The San Carlos City Council, wrestling with the size of the proposed Transit Village development around the existing train station, wants the developer to erect story poles to give them and residents a clear picture of just how massive it would be.
Councilman Matt Grocott proposed the idea at Monday night’s meeting, saying that as a landscape architect he might understand from flat blueprints the scale but that the average person can’t get a visual.
“After going through it I realize this thing’s huge. This thing’s big,” he said
Councilman Ron Collins backed the idea of story poles and offered a different suggestion to use a 3-D video of the plans for the site.
“I propose we do both. At the end of this project I don’t want there to be any comment that we didn’t look at this project from every possible angle,” Collins said.
The project, which is coming to the City Council for consideration of its merits rather than the environmental documents which have already been certified, is currently proposed as 280 residential units spread over eight buildings with four stories although some of the top floors have already been reduced by developer Legacy Partners in response to community outcry. The size may drop even further to 272 units based on conditions of approval recommended by the Planning Commission. The project calls for 36,319 square feet of commercial space, a transit center and 226 commuter parking spaces.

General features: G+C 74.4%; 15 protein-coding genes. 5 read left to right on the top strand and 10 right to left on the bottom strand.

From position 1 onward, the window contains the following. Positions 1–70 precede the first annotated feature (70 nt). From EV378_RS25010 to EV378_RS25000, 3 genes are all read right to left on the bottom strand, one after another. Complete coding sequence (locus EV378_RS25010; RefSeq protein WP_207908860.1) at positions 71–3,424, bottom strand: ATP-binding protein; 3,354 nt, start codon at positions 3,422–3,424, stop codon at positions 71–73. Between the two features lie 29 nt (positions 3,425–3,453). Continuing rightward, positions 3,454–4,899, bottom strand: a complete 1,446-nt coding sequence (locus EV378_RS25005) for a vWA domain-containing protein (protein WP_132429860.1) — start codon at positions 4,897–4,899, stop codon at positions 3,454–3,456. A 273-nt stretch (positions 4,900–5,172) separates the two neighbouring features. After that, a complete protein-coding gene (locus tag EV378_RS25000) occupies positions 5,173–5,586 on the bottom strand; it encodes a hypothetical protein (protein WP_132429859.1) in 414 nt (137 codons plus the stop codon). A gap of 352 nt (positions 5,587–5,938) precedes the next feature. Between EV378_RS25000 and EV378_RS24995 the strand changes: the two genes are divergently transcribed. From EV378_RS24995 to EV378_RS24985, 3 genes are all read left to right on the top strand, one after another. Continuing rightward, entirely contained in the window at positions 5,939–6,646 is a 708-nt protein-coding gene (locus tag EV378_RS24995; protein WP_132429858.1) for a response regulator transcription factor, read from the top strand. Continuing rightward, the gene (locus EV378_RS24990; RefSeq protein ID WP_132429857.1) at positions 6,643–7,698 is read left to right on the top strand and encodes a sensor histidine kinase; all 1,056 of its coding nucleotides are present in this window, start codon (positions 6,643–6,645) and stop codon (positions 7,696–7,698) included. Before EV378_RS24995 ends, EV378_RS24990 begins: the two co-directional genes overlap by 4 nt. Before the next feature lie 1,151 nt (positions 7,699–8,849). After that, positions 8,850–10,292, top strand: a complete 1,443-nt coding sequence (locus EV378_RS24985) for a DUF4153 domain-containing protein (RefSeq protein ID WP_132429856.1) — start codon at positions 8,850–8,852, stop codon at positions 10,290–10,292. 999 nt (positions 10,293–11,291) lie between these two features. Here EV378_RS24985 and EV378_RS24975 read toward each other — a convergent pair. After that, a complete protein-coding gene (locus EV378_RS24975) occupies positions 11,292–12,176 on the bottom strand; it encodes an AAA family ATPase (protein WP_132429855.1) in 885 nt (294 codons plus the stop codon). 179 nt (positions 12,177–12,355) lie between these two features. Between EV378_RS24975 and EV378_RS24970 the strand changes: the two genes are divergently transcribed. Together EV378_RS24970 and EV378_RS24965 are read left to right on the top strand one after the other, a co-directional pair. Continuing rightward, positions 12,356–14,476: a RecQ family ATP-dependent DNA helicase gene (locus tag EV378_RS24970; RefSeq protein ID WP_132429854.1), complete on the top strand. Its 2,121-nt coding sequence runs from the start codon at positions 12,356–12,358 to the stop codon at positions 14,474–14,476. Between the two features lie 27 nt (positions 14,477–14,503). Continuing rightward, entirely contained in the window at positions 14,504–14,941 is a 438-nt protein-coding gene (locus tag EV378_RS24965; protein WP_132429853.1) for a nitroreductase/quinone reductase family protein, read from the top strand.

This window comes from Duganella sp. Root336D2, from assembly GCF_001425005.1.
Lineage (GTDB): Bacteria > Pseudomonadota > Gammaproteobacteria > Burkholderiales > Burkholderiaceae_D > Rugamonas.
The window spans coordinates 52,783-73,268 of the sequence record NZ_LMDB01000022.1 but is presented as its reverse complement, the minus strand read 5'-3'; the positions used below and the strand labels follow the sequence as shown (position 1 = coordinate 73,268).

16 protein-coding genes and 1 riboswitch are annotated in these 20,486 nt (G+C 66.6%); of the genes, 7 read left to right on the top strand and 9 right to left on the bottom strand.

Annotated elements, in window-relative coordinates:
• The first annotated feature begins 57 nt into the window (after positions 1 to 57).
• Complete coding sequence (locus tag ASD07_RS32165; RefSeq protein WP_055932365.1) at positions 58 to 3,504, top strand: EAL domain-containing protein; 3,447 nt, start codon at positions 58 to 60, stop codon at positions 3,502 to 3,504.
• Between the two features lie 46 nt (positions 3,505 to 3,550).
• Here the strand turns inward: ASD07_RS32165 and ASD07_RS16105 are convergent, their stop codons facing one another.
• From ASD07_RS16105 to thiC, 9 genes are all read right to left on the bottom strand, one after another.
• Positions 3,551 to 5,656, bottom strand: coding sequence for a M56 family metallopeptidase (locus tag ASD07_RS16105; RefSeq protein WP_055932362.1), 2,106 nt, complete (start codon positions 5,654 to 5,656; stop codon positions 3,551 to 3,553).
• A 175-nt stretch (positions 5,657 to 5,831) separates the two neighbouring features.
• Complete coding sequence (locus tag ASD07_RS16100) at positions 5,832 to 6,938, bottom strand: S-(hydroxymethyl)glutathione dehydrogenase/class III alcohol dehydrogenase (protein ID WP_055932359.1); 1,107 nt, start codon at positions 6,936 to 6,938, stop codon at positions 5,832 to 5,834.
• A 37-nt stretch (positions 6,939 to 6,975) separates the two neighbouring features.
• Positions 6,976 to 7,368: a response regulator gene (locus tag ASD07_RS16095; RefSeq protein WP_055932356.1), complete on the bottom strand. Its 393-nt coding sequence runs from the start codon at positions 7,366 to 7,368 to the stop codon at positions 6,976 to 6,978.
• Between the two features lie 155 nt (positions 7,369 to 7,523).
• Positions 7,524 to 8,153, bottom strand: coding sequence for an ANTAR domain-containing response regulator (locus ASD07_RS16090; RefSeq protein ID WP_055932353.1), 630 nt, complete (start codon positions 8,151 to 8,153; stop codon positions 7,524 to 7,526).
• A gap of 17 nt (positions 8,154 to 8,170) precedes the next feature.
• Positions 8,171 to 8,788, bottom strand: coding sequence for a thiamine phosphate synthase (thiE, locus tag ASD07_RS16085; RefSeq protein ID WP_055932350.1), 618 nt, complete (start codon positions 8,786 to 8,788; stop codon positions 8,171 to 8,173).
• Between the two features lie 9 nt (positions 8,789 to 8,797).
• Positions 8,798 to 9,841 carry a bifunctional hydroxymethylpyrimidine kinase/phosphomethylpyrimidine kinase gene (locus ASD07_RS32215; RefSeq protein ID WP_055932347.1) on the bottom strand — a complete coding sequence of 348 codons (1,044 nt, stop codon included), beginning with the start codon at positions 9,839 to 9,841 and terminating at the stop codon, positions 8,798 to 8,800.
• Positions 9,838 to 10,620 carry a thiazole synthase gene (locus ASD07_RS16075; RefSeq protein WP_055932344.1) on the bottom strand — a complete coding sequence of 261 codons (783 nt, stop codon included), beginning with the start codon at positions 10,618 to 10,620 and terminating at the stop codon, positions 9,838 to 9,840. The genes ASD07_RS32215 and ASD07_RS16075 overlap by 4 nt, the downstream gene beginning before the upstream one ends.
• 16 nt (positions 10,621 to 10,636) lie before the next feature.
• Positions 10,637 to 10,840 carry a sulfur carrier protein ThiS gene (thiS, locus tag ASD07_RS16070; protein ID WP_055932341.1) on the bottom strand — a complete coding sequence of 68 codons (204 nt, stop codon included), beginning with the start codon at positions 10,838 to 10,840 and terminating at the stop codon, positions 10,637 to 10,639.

Mayor Bob Grassilli didn’t oppose story poles but said he wasn’t sure if the development’s size would be clear because it is quite different than simply showing a small addition to a home.
Grassilli, who also questioned what he called numerous errors in the plans like missing roofs and elevations, held firm that story poles are a worthwhile investment.
“If a homeowner can burden that expense and trouble then I think definitely a developer can,” he said.
But Jeff Byrd of Legacy Partners said walks and 3-D plans were a better option.
“The request of story poles is unorthodox for buildings of this scale,” he said.
Byrd said it would take months to get the story poles together and wasn’t “sure it would really accomplish anything.”
The City Council spent much of the remaining meeting viewing the 3-D video and giving city staff a long list of questions they want answered before the next meeting on the project in November.
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